I read physical books, still, quite a bit. One might say I do most of my reading in them. That may or may not be true, but it is true for most of my long-form reading. And there are a few things I notice bookmakers doing that I just can’t understand. I would assume that, aside from actually selling you a thing that you want to read, a bookmaker’s job would primarily be to provide you with the best possible reading experience. And many publishers do (my favorite-feeling books are regular Penguins, though sometimes Penguin makes mistakes, too.) And while none of these things will ever drive me away from reading physical books, they seem like easy-to-fix things that the printers would think about.
My least favorite of the three things I’ll mention are deckled edges. I cannot fathom why they still exist when I know that we easily have the capacity to produce nicely squared-off books. If it’s an older volume I’ll let it slide, but what are my brand new, just from the bookstore copies doing with this unprofessional edge? It looks like they don’t know what they’re doing. To some it might make them feel, I don’t know, “nostalgic”, for lack of a better word. But the uneven pages are just a nuisance, it’s hard to keep, find, or even turn a page, which I do quite often when reading a book. It also makes then not fit nicely against the back of bookshelf, I don’t understand why they are there, they only detracts from the reading experience and is so easily avoidable.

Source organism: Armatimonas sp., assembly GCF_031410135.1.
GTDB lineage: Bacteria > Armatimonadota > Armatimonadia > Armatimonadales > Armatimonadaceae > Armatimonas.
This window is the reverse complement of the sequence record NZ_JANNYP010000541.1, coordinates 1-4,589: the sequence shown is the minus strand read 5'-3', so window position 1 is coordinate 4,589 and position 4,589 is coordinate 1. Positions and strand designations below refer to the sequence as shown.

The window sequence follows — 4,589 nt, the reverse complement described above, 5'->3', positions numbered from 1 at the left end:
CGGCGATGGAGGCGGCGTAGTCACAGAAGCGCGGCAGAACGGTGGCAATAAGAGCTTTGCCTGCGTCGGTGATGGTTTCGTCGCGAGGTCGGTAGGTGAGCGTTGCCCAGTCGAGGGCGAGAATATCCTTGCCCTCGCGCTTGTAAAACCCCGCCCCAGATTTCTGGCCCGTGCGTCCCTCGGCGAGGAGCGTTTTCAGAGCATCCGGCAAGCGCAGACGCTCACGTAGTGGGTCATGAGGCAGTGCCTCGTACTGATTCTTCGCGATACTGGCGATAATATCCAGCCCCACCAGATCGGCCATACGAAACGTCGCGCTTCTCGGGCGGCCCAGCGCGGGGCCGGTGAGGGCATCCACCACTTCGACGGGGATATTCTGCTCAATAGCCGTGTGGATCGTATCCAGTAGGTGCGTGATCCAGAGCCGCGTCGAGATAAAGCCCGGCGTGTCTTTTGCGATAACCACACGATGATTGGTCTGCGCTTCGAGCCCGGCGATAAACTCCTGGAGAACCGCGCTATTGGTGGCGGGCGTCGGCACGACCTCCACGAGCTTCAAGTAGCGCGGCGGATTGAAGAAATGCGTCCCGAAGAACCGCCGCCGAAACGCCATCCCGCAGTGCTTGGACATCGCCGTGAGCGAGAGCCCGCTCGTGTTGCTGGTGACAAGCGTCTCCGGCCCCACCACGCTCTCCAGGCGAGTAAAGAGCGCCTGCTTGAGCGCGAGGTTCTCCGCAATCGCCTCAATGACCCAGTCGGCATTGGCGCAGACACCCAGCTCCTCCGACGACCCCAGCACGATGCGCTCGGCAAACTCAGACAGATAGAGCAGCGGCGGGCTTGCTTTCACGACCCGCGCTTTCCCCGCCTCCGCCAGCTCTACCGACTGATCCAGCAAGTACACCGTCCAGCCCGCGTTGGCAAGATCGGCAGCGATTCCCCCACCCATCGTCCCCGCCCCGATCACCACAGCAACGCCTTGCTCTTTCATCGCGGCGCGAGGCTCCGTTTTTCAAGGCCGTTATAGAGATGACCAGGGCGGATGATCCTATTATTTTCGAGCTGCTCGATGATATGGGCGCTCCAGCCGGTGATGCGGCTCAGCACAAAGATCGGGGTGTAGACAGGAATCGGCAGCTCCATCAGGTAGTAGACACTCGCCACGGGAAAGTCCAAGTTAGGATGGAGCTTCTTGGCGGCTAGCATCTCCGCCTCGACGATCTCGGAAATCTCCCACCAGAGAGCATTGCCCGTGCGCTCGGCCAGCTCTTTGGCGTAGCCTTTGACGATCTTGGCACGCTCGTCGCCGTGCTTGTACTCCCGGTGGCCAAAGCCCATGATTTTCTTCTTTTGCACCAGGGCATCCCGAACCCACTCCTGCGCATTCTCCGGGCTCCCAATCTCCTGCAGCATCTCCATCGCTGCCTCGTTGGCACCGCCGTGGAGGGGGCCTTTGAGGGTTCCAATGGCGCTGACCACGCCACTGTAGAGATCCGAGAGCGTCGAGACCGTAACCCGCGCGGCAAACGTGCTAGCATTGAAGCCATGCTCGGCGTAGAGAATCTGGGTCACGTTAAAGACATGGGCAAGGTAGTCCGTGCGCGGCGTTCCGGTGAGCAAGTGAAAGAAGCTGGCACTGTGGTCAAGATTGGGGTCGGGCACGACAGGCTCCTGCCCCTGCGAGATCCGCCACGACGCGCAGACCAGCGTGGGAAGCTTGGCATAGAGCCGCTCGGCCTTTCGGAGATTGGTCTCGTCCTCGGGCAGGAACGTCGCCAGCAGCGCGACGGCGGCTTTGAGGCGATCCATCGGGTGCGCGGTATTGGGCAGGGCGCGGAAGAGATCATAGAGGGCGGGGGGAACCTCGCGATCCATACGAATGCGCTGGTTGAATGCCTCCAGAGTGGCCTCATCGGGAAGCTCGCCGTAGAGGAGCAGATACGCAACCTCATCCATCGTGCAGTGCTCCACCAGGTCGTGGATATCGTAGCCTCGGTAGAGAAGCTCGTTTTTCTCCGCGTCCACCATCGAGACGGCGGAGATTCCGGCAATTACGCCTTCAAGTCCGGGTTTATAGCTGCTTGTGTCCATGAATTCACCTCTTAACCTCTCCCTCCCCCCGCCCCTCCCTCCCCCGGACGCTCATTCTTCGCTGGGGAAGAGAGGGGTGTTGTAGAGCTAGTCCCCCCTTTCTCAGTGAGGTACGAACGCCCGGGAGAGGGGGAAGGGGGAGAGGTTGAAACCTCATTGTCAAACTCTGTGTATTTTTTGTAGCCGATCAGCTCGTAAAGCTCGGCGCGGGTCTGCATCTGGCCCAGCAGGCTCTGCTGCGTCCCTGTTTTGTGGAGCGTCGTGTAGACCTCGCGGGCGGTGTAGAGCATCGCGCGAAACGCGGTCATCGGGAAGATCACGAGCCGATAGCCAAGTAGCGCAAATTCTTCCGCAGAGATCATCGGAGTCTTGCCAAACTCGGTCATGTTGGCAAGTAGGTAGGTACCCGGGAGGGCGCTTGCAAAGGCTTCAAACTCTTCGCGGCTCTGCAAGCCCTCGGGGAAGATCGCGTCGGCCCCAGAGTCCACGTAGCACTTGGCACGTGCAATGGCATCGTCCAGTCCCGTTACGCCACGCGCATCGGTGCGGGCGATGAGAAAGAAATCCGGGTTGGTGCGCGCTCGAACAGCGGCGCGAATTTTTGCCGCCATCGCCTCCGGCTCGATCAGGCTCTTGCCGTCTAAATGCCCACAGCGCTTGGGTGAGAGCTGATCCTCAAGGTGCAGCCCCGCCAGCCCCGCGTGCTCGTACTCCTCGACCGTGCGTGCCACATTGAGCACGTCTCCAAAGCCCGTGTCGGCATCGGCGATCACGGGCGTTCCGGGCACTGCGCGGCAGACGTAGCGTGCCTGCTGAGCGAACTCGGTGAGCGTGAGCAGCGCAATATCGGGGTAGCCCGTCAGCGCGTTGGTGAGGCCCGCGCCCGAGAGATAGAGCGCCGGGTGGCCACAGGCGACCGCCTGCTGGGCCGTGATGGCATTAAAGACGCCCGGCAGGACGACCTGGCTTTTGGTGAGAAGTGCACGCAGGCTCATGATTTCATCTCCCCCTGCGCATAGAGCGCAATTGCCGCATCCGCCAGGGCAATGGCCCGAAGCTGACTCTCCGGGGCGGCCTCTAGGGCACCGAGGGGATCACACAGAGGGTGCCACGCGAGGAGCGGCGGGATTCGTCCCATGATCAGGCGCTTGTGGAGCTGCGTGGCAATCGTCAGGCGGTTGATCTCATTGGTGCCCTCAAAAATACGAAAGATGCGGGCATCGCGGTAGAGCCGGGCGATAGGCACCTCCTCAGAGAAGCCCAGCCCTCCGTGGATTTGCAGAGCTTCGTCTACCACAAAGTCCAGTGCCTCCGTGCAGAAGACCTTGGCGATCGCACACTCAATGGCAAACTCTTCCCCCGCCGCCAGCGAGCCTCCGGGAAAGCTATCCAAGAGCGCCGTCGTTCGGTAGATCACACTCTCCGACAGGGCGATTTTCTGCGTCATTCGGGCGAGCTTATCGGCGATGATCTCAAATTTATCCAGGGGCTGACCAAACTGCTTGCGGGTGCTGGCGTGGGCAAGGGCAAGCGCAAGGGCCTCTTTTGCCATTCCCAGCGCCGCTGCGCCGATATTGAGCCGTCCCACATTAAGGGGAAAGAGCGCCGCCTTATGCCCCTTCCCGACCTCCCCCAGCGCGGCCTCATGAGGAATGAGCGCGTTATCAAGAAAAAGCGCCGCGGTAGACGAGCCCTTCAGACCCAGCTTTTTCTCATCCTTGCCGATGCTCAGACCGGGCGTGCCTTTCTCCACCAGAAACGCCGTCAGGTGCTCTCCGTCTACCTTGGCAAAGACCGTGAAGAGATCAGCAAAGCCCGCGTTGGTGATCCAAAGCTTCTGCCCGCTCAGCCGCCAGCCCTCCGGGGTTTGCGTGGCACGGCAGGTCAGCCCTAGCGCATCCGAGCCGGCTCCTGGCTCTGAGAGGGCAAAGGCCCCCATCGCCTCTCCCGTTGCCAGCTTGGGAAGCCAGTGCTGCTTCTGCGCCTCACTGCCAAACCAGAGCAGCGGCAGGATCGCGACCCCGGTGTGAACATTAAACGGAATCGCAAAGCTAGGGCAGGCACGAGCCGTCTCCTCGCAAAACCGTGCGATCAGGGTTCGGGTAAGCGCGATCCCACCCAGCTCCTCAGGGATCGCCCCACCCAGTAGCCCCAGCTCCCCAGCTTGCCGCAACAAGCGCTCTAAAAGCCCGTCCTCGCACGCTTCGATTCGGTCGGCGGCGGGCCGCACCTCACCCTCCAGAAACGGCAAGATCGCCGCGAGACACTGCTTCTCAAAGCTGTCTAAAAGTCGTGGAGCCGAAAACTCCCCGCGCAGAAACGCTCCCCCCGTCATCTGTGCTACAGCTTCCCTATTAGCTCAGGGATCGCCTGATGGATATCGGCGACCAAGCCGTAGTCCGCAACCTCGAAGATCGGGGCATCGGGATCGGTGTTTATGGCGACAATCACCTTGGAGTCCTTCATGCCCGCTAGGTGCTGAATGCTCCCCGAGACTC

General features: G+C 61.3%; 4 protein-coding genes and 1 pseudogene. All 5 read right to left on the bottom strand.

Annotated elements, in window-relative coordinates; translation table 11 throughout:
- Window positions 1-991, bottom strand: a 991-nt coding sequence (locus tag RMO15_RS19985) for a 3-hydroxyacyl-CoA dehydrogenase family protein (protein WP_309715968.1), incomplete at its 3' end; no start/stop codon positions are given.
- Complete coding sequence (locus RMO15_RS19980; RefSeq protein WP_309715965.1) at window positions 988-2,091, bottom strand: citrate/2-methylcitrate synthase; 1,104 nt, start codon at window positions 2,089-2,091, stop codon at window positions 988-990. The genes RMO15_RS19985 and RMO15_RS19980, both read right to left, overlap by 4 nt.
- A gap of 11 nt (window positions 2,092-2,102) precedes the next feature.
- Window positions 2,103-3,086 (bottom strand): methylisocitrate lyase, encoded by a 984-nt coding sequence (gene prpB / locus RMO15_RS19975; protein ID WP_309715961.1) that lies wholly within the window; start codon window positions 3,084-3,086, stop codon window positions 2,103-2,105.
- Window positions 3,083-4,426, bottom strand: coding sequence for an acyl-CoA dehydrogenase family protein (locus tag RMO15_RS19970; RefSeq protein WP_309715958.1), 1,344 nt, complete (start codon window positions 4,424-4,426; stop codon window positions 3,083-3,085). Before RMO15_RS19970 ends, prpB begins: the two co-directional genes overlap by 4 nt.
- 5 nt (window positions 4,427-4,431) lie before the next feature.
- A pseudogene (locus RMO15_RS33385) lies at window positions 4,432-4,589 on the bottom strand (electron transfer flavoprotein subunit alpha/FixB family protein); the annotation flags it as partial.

Not quite as antiquated or problematic, but just as nonsensical, are dust covers. I will never understand who invented them in the first place, but removal of the dust cover is phase one of reading a hardback book, and feeling bad about completely ruining it is at least one phase at some point in the reading. They just don’t do anything. They protect nothing, and at this point, printer tech has advanced enough that we can print high-quality images right on the book’s cover. I guess they do allow one to swap between the flashy, bookstore cover, and the classical library cover, but who in the world does that? I’ve only ever ripped the things or laid them next to me when reading. I guess they can serve as a bookmark, too, if you want to bend them out of shape.
And least annoying, and only really annoying to those with collections, as it affects the reading of the book in no way, is the inconsistency in the graphic design of series spines. This is especially true before the boxed sets of series are released, when sometimes two books in the same series are released with different spine heights. This is also the most excusable because I know that many people and companies can’t predict the exact time between two books in a series, or if a book will even be a series at all. But, still, a little more consistency would help my shelves a lot. And looking at little problems like that irk me. But I will still read boks, so the publishers have me there